Lindale economist notes ongoing oil industry recovery

Perryman calls for immigration reform that ensures security, protects workforce

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“Everybody’s doing pretty well right now.”
Dr. M. Ray Perryman’s 2018 Economic Outlook was a bit brighter last week, the veteran Lindale-based analyst presenting his expectations for the coming year to a sold-out crowd Jan. 11 in Tyler during his 34th annual tour of Texas.
“Texas went through a really bad storm this year, but it’s coming back,” he said. “There’s a lot of positive things going on in the oil industry and international trade and technology. I think the country’s in for some growth as well.”
Locally, the state of oil and gas is a recurring theme in the economist’s summits. He also addressed ongoing attempts at tax reform and immigration policy during his remarks at Green Acres Baptist Church, the event hosted again by the Tyler Chamber of Commerce.

OIL-AND-GAS
“The oil and gas industry’s beginning to get more activity in East Texas again,” Perryman noted. “It hasn’t been that active the past few years.”
The East Texas Oilfield was one of the early, great finds of the industry back in the 1930s, spawning a lot of legends Kilgore residents know well, he said.
“Obviously, early on it was all traditional well drilling, and it’s been on the decline for many years. Hydraulic fracturing made it possible to find more oil and increase production from the existing fields they didn’t think was possible before. It also increased the reserves.”
According to recent numbers from the U.S. Geological Survey, there’s five times more resources under the ground here than previously certified, Perryman said.
Recent years saw prices soaring in 2014 then falling hard in 2015 and 2016: “The rig count fell 80 percent, employment fell 75 percent.”
The price-per-barrel has finally recovered a lot of ground, hovering at $60 instead of $27 or 28. With the industry’s burgeoning efficiency at hydraulic fracturing, the cost of production has decreased, and prices are on the cusp.
“It’s very profitable again to drill oil and gas,” Perryman said. “The rig count’s more than doubled in the last year. You’re seeing a lot of activity. We haven’t seen 2014 levels yet, but we’re on a very strong trajectory.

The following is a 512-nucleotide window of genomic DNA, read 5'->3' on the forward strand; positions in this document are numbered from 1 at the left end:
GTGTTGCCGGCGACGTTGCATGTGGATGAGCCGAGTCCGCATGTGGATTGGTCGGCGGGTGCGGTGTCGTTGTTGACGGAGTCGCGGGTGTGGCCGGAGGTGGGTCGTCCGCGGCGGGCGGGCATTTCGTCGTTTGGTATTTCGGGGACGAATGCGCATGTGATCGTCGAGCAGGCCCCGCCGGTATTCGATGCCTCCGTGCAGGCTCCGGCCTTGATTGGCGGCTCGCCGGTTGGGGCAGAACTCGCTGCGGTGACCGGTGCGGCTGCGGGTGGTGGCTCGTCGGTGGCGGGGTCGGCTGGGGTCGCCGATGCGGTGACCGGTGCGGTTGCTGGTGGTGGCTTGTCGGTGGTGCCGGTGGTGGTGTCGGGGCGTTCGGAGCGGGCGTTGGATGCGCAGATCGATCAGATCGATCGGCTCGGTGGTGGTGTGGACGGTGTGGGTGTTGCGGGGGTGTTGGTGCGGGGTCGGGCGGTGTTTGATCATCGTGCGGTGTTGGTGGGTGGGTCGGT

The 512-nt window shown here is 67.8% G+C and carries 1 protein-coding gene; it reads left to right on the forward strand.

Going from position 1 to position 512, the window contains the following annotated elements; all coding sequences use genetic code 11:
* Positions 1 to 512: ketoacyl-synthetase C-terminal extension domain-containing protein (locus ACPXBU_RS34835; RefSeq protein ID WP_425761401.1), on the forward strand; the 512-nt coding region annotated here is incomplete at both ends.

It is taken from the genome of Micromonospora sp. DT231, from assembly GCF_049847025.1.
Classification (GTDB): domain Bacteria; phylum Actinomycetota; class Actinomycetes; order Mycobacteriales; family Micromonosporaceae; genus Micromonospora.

“It will contribute more to the economy in the next five years than it has the past five years.”

IMMIGRATION
Immigration was a key theme at Perryman’s outlook this year, the economist underscoring the positive impact that particular political football has on the national and state economy.
“In Texas, we could not live without that workforce,” he said. “One out of every 10 workers in the state is undocumented. We don’t have another resource for those workers, period. So it’s very important for us that whatever type of immigration reform happens, it lets us make use of that workforce in an effective way.”
People don’t always realize how important the immigrant workforce is, Perryman repeated, and how integrated it is with the economy.
As far as costs and benefits, he said, “On balance it’s a huge benefit. The federal government does very well because about 75 percent of those folks pay Social Security tax and never collect it – it works out very well in that direction. It works out pretty well for most state governments including Texas because we fund by sales tax and if they’re here they’re spending money and we collect sales tax. So that works fairly well.”
On the other hand, local governments often lose in the process: the low-income housing generally favored by undocumented immigrants generates less property tax on the municipal level.
“When you’re providing a lot of services and not getting a lot of revenue back, some of the local governments are losers.”
On the whole, though, immigrant labor is critical, Perryman insisted, regardless of how the numbers are crunched, and immigration policy reforms must take that into account.
“We have about 12 million people in Texas working currently. If you suddenly took away 1.2 million of those, it would be devastating to the economy,” he said. “It would destroy our construction industry, which is a driver of a lot of our economic growth. It would destroy our agricultural industry. A lot of our oil-and-gas employment comes from there. We could never rebuild from Hurricane Harvey without that workforce. It would never happen.”